Since he could not bring himself to truly be free of all suffering, he wished for his brother to die calling out his name. Since Gustavo could not take comfort in Bernardo dying alone, instead he would take comfort in Bernardo dying without his forgiveness. He could not tell his nephew this, so he addressed it appropriately.
How fortunate you have been in life. How loved your days are. You were right. The United States has truly made you a king. Your Land of Opportunities has been fruitful and full of pleasure. Even during the Depression you did all right, because it was peaceful, was it not? Even in your ‘poverty’ you and your family were taken care of, given the hospitality of good old Uncle Sam.
But enough of my sarcasm toward your beloved land. Enough of my mocking the life you have led, because you are not in misery as I am. You can still see the island. You can even be buried there. Not me. I am condemned to Cuba, a great land, but not my land. I spend my days mourning the loss of my home. Every time I speak, I am reminded of the difference between these people and me. Whoever I speak to has the stamp of Cuba on their tongue, a song whose tune I cannot hold, regardless of the two decades I have lived here. I run into a Puertorriqueño here and there but they, like you, feed me nothing but contempt, for they meet me on their way back home, and I am reminded once more of my moving cell.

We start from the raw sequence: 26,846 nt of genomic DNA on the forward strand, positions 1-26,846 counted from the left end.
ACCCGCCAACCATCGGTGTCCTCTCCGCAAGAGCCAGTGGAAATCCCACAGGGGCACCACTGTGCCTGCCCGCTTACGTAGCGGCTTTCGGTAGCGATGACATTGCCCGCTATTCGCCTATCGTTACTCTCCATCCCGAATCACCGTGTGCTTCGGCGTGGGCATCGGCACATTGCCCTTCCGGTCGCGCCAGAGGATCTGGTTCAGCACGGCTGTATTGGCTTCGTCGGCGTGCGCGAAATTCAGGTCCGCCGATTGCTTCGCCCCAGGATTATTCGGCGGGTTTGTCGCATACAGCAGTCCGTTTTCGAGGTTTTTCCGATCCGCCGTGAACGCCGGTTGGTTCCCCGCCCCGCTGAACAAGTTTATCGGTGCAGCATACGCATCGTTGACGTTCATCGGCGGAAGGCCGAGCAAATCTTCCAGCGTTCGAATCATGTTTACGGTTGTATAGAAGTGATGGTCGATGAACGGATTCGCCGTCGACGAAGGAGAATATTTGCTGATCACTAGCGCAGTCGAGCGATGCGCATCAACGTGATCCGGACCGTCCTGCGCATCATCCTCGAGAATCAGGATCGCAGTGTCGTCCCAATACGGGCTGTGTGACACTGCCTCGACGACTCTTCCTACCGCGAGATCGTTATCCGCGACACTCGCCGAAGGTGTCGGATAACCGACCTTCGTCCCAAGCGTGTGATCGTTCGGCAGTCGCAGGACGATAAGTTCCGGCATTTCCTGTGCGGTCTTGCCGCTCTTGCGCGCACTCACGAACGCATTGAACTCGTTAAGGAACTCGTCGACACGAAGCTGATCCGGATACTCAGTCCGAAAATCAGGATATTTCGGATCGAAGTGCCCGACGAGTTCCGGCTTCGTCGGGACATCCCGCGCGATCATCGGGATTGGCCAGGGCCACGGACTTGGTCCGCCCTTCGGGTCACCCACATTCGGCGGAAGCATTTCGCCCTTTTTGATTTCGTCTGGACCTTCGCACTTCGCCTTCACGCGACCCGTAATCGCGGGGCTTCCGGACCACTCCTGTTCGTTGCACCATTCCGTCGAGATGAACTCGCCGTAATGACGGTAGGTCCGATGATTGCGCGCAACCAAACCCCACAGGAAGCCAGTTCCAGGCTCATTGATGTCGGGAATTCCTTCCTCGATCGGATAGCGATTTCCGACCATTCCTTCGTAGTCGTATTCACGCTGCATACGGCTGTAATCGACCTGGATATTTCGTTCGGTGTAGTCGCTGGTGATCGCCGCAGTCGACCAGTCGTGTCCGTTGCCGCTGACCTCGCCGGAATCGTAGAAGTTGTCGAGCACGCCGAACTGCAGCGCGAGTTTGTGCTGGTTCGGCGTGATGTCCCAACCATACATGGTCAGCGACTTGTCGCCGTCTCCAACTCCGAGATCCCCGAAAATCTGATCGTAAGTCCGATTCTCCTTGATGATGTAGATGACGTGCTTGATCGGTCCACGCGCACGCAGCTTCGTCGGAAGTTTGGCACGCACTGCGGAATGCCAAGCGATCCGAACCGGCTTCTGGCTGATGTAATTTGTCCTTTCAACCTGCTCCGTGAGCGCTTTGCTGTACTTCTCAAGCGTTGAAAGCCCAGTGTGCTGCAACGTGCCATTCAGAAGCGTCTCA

When I eat, a guard with a friendly smile hands me a plate through the bars, maybe even tells me a joke, but never gives me a key. Even if I forgive you, you cannot do me that favor either, and for that you can die without my hand to your heart. I wish I could say we will meet again in Heaven, and perhaps there I could give you the condolence you long for, but God forgot me a long time ago, and you should have done the same.